The Global Cannabis Commission Report - Cannabis: Moving Beyond Stalemate

30 October 2008

The Cannabis Commission was an international group of academics and experts in drug policy analysis, commissioned by the Beckley Foundation to produce a Report on cannabis policy in a global perspective. This report contains: an opening chapter giving an overview of the global history of cannabis in recent decades, touching on patterns and trends in use and the cultural politics of cannabis, and laying out the plan for the rest of the book; an up-to-date review of what is known about the health consequences of cannabis use. This includes harms to physical and mental health, and performance effects, such as on driving.

The extent of danger of cannabis is considered in a public health perspective, in a comparative frame with harms from other drugs - tobacco, alcohol, opiates, etc; the evidence on the effects of the current system of prohibition and control, including the size and organization of the illicit cannabis market, the costs and effectiveness of efforts to eliminate the market through police and criminal justice systems, and the effects of criminalization on users and their families; a review of policy initiatives at national and sub-national levels of reform within the international prohibition system intended to mitigate adverse effects. These include initiatives to decriminalize cannabis possession, to reduce penalties for use or possession, to divert to treatment or other handling, and to license and tolerate use, such as with the Dutch coffee shop system; an assessment of the effects of reforms within the system. The available evidence is summarized on the effects of different reforms on amount and patterns of use and harm, and on secondary adverse consequences of arrest and other enforcement; a review of the potential means for altering the present international convention status of cannabis, to allow controlled availability for adult use in national or sub-national regulatory regimes.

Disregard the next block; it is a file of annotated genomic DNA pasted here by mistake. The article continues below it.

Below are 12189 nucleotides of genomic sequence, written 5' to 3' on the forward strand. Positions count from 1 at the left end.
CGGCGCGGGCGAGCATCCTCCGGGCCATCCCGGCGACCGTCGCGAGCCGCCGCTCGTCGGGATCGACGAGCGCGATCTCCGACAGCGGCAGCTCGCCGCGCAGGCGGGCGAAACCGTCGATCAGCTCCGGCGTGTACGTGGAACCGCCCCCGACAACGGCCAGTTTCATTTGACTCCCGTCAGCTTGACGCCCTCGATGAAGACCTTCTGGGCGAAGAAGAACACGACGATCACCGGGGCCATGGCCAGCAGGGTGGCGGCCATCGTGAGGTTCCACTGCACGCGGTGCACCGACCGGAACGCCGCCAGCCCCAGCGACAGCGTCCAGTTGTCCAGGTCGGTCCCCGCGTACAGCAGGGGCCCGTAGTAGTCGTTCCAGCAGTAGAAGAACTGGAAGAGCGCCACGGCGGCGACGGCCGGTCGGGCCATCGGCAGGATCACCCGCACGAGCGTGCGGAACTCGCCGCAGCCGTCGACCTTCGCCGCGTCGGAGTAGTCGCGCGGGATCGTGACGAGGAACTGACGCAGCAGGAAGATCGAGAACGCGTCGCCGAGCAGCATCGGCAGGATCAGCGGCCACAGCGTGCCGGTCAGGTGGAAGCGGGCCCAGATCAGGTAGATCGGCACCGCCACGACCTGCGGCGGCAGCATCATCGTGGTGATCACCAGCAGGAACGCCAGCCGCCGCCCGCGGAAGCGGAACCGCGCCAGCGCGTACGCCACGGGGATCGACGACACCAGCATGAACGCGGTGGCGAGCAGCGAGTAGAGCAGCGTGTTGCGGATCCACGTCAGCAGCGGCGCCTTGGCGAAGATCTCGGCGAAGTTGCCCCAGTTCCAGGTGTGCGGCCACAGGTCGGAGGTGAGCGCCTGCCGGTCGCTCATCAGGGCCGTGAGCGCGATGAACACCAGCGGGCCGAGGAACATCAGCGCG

While there are a variety of possible paths available for an individual country or a group of nations, primary attention is given to those most likely to be feasible in terms of norms of international law and of political realities. The chapter includes consideration of concrete provisions in a possible new Convention on cannabis, on the model of the Framework Convention on Tobacco Control; a final chapter drawing conclusions and making recommendations on possible paths forward, towards more effective and just policies on cannabis, at both national and international levels.